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How to Use Side-Chain Compression to Make Rock Guitars Stay out of the Vocal’s Way

How to Use Side-Chain Compression to Make Rock Guitars Stay out of the Vocal’s Way

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Published by: Artist Recording on Dec 08, 2012
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08/12/12 15.12How to Use Side-Chain Compression to Make Rock Guitars Stay out of the Vocal’s WayPagina 1 di 5http://audio.tutsplus.com/tutorials/production/how-to-use-side-…medium=email&utm_campaign=Feed%3A+audiotuts+%28Audiotuts%2B%29
How to Use Side-Chain Compression to Make Rock GuitarsStay out of the Vocal’s Way
Choices, choices. Should you put the guitar upfront, like the egomaniacal guitaristyou are, or should you actually put the vocal in the forefront, where it actually belongs. Such difficult decisions in the life of a mixing engineer.*sigh*But what if! Oh, you wish upon a star and ask, could I do both? Really?Well, yes son. You can. And there are several ways to make your thick rock guitarpart play nice with the vocalist. Even if they hate each other in the studio, there’s noreason to have them fight in the mix as well.
The Simple Way Towards Separation
Before we get to the sneaky stuff, there are actually quite a few simple ways to make both the guitar and vocal fit together.We’re working with this hard rock song, where the thick guitar really gets in the wayof the verse vocal:It’s not awful, but you can definitely hear frequencies clashing whenever the twoplay together. Before you bend over backwards with fancy mixing tricks, it’s usefulto see if the basics work beforehand.
Can you lower the volume of the guitar track? Will it fit better then? You don’t wantto lower the volume too much because that guitar still has to pack a punch.Let’s hear it with about 2 dBs down.Sounds a little better. The frequencies are still clashing a little so maybe we can trimsome of the EQ of the guitar to make it sit better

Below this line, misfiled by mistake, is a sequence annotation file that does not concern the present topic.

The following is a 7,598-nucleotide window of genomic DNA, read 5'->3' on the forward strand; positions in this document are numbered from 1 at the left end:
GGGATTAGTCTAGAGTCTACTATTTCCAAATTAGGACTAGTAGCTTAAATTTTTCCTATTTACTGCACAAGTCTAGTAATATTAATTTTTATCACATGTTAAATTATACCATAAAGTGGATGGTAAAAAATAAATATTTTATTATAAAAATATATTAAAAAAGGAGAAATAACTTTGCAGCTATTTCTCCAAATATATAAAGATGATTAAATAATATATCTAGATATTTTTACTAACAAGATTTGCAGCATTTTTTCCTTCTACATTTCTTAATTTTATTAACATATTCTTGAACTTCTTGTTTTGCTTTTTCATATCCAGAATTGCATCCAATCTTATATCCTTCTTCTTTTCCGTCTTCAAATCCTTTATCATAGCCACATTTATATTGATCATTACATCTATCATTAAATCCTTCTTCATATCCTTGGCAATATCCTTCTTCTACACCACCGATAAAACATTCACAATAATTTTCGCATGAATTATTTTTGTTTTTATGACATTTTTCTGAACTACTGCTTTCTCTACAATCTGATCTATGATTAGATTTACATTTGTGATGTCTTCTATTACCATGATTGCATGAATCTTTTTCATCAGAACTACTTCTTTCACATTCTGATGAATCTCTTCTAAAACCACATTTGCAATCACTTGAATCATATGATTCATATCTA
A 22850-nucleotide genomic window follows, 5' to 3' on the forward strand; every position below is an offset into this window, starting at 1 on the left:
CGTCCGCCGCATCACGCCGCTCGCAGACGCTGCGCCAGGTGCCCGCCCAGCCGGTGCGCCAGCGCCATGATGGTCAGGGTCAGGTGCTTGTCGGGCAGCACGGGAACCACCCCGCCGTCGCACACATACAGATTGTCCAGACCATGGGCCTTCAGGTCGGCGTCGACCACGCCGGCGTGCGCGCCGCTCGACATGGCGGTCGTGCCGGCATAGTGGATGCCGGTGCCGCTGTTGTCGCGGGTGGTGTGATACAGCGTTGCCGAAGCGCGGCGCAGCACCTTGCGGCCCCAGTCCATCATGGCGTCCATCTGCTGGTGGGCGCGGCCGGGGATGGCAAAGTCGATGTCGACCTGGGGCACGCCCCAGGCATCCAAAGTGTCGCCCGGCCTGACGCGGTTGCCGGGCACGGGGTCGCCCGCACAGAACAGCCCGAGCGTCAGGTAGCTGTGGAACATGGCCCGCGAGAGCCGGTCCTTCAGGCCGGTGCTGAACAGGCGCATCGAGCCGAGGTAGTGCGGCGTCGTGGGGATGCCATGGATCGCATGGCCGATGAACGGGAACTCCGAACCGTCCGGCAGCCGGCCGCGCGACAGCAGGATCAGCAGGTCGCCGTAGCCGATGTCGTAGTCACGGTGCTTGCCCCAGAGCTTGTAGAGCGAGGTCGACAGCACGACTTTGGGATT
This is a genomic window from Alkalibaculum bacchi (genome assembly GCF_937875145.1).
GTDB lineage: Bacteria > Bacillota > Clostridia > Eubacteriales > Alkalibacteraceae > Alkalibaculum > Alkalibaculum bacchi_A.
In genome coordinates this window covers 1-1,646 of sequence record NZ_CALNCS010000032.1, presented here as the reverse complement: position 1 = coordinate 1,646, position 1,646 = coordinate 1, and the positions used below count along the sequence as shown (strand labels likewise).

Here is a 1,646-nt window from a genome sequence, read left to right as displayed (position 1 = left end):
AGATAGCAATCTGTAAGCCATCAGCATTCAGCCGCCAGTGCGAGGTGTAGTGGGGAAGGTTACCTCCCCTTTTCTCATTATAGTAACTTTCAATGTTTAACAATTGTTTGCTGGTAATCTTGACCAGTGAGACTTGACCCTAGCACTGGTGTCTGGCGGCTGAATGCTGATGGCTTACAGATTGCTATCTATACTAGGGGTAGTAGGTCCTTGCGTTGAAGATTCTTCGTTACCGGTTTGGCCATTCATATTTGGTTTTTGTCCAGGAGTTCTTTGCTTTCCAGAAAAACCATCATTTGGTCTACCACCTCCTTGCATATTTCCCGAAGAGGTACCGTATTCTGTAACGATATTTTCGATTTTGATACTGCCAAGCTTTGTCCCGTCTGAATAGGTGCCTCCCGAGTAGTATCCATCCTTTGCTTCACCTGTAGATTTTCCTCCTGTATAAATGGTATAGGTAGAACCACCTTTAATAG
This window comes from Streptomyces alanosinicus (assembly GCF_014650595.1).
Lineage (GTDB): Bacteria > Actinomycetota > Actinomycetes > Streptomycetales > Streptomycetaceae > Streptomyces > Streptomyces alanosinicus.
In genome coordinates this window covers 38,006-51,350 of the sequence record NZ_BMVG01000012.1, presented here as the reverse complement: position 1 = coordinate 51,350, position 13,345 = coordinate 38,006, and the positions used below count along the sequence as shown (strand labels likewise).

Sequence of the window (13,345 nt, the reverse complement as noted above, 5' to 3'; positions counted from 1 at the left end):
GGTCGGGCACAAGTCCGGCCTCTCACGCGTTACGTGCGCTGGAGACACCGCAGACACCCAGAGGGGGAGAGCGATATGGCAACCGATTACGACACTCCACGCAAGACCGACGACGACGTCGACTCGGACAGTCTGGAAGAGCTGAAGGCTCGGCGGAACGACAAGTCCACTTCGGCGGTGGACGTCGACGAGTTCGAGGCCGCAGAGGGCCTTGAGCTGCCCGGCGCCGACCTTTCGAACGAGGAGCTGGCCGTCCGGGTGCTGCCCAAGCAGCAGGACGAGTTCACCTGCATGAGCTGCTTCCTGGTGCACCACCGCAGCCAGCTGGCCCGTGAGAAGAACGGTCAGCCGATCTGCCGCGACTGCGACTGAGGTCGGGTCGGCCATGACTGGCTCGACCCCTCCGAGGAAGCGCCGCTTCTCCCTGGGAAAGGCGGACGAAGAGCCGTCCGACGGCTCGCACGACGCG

08/12/12 15.12How to Use Side-Chain Compression to Make Rock Guitars Stay out of the Vocal’s WayPagina 2 di 5http://audio.tutsplus.com/tutorials/production/how-to-use-side-…medium=email&utm_campaign=Feed%3A+audiotuts+%28Audiotuts%2B%29
Here’s the guitar with a 4 dB cut in the 3 kHz range, right in the range of the vocal.That clears it up even better.Now those octave chord stabs from the guitar don’t interfere as much with the vocal.Smoothing out the higher middle frequencies like that is actually a great go-to trick when you feel like an instrument is interfering with the vocal. That’s the frequencyrange our ears are most sensitive to so giving the vocal a little space by reducing thesame area in another instrument, in this case the guitar, will make the vocal mix sit better.
Automation is also a good way to make the guitar get out of the way whenever thevocals are singing. You could automate the volume so that whenever the vocals areon the guitar goes down in volume. However, that takes time and can get frustrating.A better way to do the same thing is to use side-chain compression to compress theguitar into submission. Whenever the vocals come on, the compressor pushes the gui-tar down in the mix. This can create some interesting sounds.Here’s how to do it.
Side-Chain Compression for Guitar and Vocals
08/12/12 15.12How to Use Side-Chain Compression to Make Rock Guitars Stay out of the Vocal’s WayPagina 3 di 5http://audio.tutsplus.com/tutorials/production/how-to-use-side-…medium=email&utm_campaign=Feed%3A+audiotuts+%28Audiotuts%2B%29
Step 1
Get everything mixed like you want. Cut the EQ out of the way of the vocal on theguitar and make everything sounds as good as you can.
Step 2
Insert a compressor on the guitar. Usually, this would be the second compressor onthe guitar. The first one would be the normal compressor you would use on theguitar, to even the levels and make it punchy. This second, side-chained one wouldonly be used for ducking the guitar out of the way.
Step 3
Sidechain it to the vocals. In Logic you can select any audio track in the side-chain box on your compressor. Other DAWs have similar ways of doing this.
Step 4
Configure your compressor so that it ducks the guitar out of the way whenever thevocals come in. I’m using the settings in the screenshot below:

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